Questions and AnswersLinksBook Reviews
Related Topics

Cancer
Men's Health
Women's Health

Climate Change Delivers 'Double Whammy' to 4 in 10 Americans

HealthDay News
by -- Robert Preidt
Updated: Jul 12th 2017

new article illustration

WEDNESDAY, July 12, 2017 (HealthDay News) -- Four in 10 Americans live in areas where they face a climate change-linked "double whammy" of smog and high ragweed pollen levels.

That's the conclusion of a new report from the Natural Resources Defense Council (NRDC). Washington, D.C., was the worst of these "hot spots," the findings showed.

People in areas with high levels of ozone smog and ragweed pollen are at increased risk for respiratory allergies and asthma. This can lead to more sick days, increased medical costs, and a higher number of heart problems and premature deaths each year, the report authors noted in an NRDC news release.

"It's alarming: Today, 127 million Americans live where ragweed and ozone can threaten their next breath. And climate change can make matters worse," said project leader Kim Knowlton, a senior scientist at the NRDC.

"This double-whammy health threat will just get worse if we don't curb climate change soon," Knowlton added.

There is little doubt that the planet is getting warmer: Since scientists began tracking global temperatures in the 1880s, 16 of the 17 warmest years have been logged since 2001, according to NASA and the U.S. National Oceanic and Atmospheric Administration.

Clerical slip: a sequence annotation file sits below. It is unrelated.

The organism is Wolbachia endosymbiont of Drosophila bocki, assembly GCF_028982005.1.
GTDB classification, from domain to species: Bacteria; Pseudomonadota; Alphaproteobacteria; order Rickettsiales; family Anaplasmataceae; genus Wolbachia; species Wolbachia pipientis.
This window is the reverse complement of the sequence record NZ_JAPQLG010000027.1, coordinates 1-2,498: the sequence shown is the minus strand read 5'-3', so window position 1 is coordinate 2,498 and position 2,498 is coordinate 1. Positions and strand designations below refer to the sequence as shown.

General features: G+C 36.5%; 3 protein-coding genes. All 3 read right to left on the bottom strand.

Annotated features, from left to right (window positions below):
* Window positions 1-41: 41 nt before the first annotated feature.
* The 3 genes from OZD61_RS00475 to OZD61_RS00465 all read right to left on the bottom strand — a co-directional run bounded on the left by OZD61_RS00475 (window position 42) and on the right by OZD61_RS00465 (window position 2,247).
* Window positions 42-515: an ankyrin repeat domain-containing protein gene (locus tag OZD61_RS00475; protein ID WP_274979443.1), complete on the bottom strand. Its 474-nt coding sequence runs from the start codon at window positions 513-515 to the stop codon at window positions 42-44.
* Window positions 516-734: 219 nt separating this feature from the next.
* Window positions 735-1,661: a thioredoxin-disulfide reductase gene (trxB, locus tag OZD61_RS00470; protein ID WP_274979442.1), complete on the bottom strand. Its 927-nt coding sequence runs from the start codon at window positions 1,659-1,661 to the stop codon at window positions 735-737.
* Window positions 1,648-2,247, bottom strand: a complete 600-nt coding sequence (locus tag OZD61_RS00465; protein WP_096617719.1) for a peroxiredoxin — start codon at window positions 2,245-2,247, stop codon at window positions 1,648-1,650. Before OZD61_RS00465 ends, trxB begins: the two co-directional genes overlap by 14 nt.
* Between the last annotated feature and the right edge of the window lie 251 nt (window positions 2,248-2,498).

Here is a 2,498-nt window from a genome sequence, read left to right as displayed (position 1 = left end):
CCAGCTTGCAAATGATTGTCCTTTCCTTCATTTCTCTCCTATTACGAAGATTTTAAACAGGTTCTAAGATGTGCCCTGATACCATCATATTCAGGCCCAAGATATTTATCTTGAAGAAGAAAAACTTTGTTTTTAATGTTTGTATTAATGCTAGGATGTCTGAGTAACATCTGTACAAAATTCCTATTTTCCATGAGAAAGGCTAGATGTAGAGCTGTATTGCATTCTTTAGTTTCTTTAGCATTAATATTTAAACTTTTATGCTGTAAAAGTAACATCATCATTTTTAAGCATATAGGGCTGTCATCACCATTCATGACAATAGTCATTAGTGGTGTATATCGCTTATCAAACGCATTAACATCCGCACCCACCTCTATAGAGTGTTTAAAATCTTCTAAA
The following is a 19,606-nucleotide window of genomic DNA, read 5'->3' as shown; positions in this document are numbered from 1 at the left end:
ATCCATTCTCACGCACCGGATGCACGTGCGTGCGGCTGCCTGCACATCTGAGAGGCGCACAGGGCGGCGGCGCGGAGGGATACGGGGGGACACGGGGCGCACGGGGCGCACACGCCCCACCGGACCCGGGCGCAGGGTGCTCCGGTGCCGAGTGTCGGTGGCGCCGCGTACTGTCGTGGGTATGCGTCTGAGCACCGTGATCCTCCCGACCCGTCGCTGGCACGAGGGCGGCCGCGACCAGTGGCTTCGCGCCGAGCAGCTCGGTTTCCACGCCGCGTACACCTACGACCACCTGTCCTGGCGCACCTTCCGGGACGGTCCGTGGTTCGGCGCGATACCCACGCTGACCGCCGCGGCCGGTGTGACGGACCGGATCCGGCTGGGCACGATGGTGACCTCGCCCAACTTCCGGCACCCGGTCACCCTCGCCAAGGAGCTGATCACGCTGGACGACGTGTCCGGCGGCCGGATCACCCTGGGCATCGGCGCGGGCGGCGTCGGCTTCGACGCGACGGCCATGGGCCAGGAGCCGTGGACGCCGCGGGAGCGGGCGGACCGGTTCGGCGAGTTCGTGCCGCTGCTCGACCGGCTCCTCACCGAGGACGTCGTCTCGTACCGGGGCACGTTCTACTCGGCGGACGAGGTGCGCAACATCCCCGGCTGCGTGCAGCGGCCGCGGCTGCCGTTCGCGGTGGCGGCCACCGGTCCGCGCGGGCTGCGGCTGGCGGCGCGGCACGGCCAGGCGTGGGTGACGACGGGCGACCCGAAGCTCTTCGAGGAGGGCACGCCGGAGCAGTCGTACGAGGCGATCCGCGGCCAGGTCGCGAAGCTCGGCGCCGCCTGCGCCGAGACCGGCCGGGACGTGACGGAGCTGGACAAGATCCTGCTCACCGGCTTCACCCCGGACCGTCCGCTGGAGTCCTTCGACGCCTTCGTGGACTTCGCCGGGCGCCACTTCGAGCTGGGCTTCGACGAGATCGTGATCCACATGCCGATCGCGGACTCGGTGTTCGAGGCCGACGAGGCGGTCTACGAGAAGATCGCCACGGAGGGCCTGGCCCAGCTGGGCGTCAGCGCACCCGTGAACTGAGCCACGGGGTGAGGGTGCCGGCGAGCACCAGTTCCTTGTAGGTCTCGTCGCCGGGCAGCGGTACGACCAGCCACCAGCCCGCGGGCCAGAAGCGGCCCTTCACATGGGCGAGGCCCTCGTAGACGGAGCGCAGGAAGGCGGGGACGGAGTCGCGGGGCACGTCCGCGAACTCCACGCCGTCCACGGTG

Warmer air and carbon pollution hasten the formation of smog and encourage the growth of ragweed and other pollen-producing plants, the researchers pointed out. And as warm seasons lengthen, higher pollen counts will be seen for longer periods every year, the report said.

Juanita Constible is special projects director in NRDC's climate and clean air program. "It's ironic and tragic that the nation's key 'hot spot' is Washington, D.C., the very place where wrongheaded policy threatens to make climate and pollution problems worse by the day," she said.

"We should instead continue on the path to strong ozone pollution limits, curbs on power plant carbon pollution and better vehicle fuel efficiency. That's how we'll ensure that Americans, today and tomorrow, have clean air to breathe," she added.

The NRDC said companies and all levels of government need to help reduce smog-forming pollution and carbon pollution from power plants, vehicles and other sources.

The council also said Americans must demand that all levels of government prepare for climate change-related health threats. Currently, less than one-third of states have developed a plan to address these health impacts, according to the NRDC.

The report, released July 11, said that the 15 areas with the highest percentage of residents living in counties with both ragweed and unhealthy ozone days, in order, are: the District of Columbia, Connecticut, Rhode Island, Illinois, Pennsylvania, Utah, Ohio, Arizona, Michigan, Massachusetts, Delaware, Wisconsin, New Hampshire, Indiana and Kansas.

More information

The World Health Organization has more on climate change and health.